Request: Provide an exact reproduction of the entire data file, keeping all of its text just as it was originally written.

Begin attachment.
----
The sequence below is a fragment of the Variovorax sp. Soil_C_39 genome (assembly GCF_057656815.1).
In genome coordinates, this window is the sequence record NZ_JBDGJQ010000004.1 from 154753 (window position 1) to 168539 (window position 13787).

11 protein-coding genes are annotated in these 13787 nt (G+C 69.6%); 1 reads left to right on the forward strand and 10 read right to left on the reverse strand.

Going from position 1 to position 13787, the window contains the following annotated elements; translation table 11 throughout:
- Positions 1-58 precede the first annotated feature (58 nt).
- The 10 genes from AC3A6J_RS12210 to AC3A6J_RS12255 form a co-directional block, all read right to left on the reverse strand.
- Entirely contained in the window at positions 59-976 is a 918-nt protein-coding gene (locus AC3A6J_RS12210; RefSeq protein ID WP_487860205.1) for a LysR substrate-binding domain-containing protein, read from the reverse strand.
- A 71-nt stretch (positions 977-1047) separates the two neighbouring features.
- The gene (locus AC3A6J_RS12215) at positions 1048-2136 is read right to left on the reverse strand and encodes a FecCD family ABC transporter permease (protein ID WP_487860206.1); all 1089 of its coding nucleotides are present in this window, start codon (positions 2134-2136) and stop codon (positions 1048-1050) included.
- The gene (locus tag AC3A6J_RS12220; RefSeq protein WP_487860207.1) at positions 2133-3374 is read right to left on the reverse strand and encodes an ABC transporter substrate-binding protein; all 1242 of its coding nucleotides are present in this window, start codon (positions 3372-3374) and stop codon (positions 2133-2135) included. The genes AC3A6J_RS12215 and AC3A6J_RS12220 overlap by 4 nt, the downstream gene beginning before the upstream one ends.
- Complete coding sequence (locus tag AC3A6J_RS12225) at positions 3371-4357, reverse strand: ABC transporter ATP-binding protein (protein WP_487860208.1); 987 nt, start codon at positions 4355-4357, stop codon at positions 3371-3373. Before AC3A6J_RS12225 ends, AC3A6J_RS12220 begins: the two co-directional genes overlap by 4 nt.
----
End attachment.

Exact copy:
The sequence below is a fragment of the Variovorax sp. Soil_C_39 genome (assembly GCF_057656815.1).
In genome coordinates, this window is the sequence record NZ_JBDGJQ010000004.1 from 154753 (window position 1) to 168539 (window position 13787).

11 protein-coding genes are annotated in these 13787 nt (G+C 69.6%); 1 reads left to right on the forward strand and 10 read right to left on the reverse strand.

Going from position 1 to position 13787, the window contains the following annotated elements; translation table 11 throughout:
- Positions 1-58 precede the first annotated feature (58 nt).
- The 10 genes from AC3A6J_RS12210 to AC3A6J_RS12255 form a co-directional block, all read right to left on the reverse strand.
- Entirely contained in the window at positions 59-976 is a 918-nt protein-coding gene (locus AC3A6J_RS12210; RefSeq protein ID WP_487860205.1) for a LysR substrate-binding domain-containing protein, read from the reverse strand.
- A 71-nt stretch (positions 977-1047) separates the two neighbouring features.
- The gene (locus AC3A6J_RS12215) at positions 1048-2136 is read right to left on the reverse strand and encodes a FecCD family ABC transporter permease (protein ID WP_487860206.1); all 1089 of its coding nucleotides are present in this window, start codon (positions 2134-2136) and stop codon (positions 1048-1050) included.
- The gene (locus tag AC3A6J_RS12220; RefSeq protein WP_487860207.1) at positions 2133-3374 is read right to left on the reverse strand and encodes an ABC transporter substrate-binding protein; all 1242 of its coding nucleotides are present in this window, start codon (positions 3372-3374) and stop codon (positions 2133-2135) included. The genes AC3A6J_RS12215 and AC3A6J_RS12220 overlap by 4 nt, the downstream gene beginning before the upstream one ends.
- Complete coding sequence (locus tag AC3A6J_RS12225) at positions 3371-4357, reverse strand: ABC transporter ATP-binding protein (protein WP_487860208.1); 987 nt, start codon at positions 4355-4357, stop codon at positions 3371-3373. Before AC3A6J_RS12225 ends, AC3A6J_RS12220 begins: the two co-directional genes overlap by 4 nt.